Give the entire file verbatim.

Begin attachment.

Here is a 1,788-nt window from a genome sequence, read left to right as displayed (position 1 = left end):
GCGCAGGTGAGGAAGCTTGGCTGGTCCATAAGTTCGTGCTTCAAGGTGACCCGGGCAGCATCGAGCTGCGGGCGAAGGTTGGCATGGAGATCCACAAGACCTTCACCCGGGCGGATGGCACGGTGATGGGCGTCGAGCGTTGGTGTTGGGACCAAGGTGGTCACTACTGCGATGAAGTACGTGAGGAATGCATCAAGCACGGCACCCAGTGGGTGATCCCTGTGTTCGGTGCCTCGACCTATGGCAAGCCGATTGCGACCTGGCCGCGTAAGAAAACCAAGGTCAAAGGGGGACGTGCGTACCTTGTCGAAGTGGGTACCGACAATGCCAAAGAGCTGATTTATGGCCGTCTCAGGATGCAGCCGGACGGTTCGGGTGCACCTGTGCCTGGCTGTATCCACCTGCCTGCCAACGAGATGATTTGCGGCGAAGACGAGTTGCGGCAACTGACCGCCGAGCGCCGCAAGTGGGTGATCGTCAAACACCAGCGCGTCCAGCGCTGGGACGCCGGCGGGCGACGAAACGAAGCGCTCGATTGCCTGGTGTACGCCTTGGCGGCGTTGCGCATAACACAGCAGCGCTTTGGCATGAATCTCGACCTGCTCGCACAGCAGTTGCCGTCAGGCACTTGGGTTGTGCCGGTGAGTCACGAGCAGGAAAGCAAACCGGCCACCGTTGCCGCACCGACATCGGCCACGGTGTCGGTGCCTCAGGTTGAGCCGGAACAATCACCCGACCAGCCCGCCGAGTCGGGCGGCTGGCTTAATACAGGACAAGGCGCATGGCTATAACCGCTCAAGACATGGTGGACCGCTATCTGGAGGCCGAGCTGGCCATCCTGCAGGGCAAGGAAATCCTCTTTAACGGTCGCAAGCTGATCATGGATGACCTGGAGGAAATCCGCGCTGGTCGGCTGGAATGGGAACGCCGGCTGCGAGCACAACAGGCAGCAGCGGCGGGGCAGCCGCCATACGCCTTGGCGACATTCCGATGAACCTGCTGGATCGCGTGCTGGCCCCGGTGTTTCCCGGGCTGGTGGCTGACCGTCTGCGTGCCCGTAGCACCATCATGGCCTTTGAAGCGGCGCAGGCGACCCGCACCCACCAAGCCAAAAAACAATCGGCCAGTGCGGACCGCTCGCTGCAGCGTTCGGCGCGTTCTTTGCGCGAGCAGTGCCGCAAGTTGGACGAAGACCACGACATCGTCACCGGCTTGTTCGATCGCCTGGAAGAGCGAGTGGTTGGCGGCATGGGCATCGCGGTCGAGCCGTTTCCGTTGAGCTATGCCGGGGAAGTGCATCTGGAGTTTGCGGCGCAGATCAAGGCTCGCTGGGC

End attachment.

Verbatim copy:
Here is a 1,788-nt window from a genome sequence, read left to right as displayed (position 1 = left end):
GCGCAGGTGAGGAAGCTTGGCTGGTCCATAAGTTCGTGCTTCAAGGTGACCCGGGCAGCATCGAGCTGCGGGCGAAGGTTGGCATGGAGATCCACAAGACCTTCACCCGGGCGGATGGCACGGTGATGGGCGTCGAGCGTTGGTGTTGGGACCAAGGTGGTCACTACTGCGATGAAGTACGTGAGGAATGCATCAAGCACGGCACCCAGTGGGTGATCCCTGTGTTCGGTGCCTCGACCTATGGCAAGCCGATTGCGACCTGGCCGCGTAAGAAAACCAAGGTCAAAGGGGGACGTGCGTACCTTGTCGAAGTGGGTACCGACAATGCCAAAGAGCTGATTTATGGCCGTCTCAGGATGCAGCCGGACGGTTCGGGTGCACCTGTGCCTGGCTGTATCCACCTGCCTGCCAACGAGATGATTTGCGGCGAAGACGAGTTGCGGCAACTGACCGCCGAGCGCCGCAAGTGGGTGATCGTCAAACACCAGCGCGTCCAGCGCTGGGACGCCGGCGGGCGACGAAACGAAGCGCTCGATTGCCTGGTGTACGCCTTGGCGGCGTTGCGCATAACACAGCAGCGCTTTGGCATGAATCTCGACCTGCTCGCACAGCAGTTGCCGTCAGGCACTTGGGTTGTGCCGGTGAGTCACGAGCAGGAAAGCAAACCGGCCACCGTTGCCGCACCGACATCGGCCACGGTGTCGGTGCCTCAGGTTGAGCCGGAACAATCACCCGACCAGCCCGCCGAGTCGGGCGGCTGGCTTAATACAGGACAAGGCGCATGGCTATAACCGCTCAAGACATGGTGGACCGCTATCTGGAGGCCGAGCTGGCCATCCTGCAGGGCAAGGAAATCCTCTTTAACGGTCGCAAGCTGATCATGGATGACCTGGAGGAAATCCGCGCTGGTCGGCTGGAATGGGAACGCCGGCTGCGAGCACAACAGGCAGCAGCGGCGGGGCAGCCGCCATACGCCTTGGCGACATTCCGATGAACCTGCTGGATCGCGTGCTGGCCCCGGTGTTTCCCGGGCTGGTGGCTGACCGTCTGCGTGCCCGTAGCACCATCATGGCCTTTGAAGCGGCGCAGGCGACCCGCACCCACCAAGCCAAAAAACAATCGGCCAGTGCGGACCGCTCGCTGCAGCGTTCGGCGCGTTCTTTGCGCGAGCAGTGCCGCAAGTTGGACGAAGACCACGACATCGTCACCGGCTTGTTCGATCGCCTGGAAGAGCGAGTGGTTGGCGGCATGGGCATCGCGGTCGAGCCGTTTCCGTTGAGCTATGCCGGGGAAGTGCATCTGGAGTTTGCGGCGCAGATCAAGGCTCGCTGGGC